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Spains Conservative PP Party Makes Gains Ahead Of National Vote

Spain’s conservative PP party made significant gains a month ahead of a national vote that could see the left-wing ruling coalition lose power. In a new poll, the PP is projected to win the most seats in the lower house of parliament ahead of Prime Minister Pedro Sanchez Socialist Workers’ Party (PSOE).

The survey between June 26 and 30 showed the PP widening its lead over PSOE, which lost support after the government roiled the economy by imposing windfall taxes on energy companies and banks. It also riled investors and wealthier Spaniards by pushing through legislation to limit water use for agriculture.

But despite a strong showing in regional elections in May, the PP still needs a working majority. It would need to ally with the far-right Vox party in parliament. PP leader Alberto Nunez Feijoo said he would prefer to avoid an alliance with Vox, which Santiago Abascal leads. But he faces pressure from some within the party to move further right.

Founded in 1989 as a re-foundation of several post-Francoist proto-parties, the PP has become one of Europe’s most potent conservative parties. It won the last national election in 2011 but was defeated by a left-wing coalition in the next regional elections.

A recent slump in popularity saw the PP drop from 33% to 18% in just two years. It was blamed on economic policies that led to the country tumbling into a deep recession, with more than 20 million people out of work at its peak. Spain only emerged from the crisis in 2017, and its economy is growing at one of the fastest rates in the eurozone.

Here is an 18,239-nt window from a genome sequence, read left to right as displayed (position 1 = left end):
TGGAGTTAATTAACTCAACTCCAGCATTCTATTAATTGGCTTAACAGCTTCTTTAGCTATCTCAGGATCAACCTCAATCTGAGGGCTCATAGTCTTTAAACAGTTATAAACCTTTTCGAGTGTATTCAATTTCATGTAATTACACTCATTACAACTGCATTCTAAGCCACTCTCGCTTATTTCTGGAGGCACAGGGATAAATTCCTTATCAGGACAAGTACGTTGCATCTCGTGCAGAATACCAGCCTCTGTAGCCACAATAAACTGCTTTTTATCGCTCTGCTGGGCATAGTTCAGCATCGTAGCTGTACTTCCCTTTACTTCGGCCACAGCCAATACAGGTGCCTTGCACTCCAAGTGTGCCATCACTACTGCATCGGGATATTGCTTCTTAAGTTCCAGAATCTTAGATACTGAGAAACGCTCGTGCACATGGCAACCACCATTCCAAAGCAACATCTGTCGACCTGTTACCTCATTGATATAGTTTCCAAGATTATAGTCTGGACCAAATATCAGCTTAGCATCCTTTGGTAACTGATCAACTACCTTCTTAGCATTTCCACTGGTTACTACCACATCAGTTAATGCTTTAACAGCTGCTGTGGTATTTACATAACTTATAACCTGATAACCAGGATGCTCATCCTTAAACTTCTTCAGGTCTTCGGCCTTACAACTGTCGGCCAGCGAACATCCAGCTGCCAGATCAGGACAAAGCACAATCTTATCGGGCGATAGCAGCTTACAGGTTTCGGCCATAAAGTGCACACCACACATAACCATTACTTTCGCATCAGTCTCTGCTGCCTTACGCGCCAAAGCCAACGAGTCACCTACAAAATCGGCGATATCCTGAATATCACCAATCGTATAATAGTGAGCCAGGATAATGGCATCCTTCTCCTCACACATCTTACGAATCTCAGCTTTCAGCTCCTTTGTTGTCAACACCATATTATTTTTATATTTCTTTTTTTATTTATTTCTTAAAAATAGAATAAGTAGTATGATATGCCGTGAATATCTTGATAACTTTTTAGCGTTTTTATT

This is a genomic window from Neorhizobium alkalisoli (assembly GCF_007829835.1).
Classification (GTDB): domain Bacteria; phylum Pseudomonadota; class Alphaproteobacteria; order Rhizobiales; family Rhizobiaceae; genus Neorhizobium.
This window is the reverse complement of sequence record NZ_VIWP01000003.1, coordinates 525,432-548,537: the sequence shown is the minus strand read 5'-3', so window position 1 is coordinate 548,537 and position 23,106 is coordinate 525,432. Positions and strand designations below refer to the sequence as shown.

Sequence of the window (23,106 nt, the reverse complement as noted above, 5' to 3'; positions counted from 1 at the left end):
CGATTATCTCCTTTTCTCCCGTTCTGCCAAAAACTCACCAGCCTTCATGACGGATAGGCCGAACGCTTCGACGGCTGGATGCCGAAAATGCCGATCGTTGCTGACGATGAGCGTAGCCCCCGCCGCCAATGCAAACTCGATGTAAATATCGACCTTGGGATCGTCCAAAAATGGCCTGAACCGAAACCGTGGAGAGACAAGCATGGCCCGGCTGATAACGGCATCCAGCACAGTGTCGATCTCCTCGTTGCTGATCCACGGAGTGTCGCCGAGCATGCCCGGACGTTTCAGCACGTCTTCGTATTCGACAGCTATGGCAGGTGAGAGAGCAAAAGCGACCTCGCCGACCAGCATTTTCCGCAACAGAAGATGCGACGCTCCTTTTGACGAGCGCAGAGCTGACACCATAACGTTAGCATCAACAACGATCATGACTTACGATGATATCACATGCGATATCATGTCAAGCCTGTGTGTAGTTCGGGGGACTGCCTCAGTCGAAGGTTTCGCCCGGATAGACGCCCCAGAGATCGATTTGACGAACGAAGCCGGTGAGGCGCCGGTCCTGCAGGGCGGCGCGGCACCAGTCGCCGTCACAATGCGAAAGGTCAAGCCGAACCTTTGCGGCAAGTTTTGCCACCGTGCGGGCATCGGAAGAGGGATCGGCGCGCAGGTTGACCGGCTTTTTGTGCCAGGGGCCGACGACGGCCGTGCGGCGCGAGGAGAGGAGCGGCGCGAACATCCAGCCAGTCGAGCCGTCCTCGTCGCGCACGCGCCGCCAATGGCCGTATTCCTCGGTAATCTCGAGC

Spain’s conservative PP party is set to make the most of the country’s rebound with a strong showing in upcoming local and regional elections. The governing socialist PSOE faces a tough challenge as it is weakened by the defection of its junior coalition partner, the far-left Podemos party.

In the latest opinion poll by private pollster GAD3, the PP was forecast to win between 140 and 143 seats in the 350-member lower house. That would leave it well short of a working majority, even with support from allies like the far-left grouping Sumar and the splinter faction of the independents called Catalunya Solidarity.

Despite the recent slump, the PP has remained popular in Andalusia, where it has won control of seven larger cities. Its popularity is likely boosted by several scandals involving the PSOE, including alleged corruption in its regional government.

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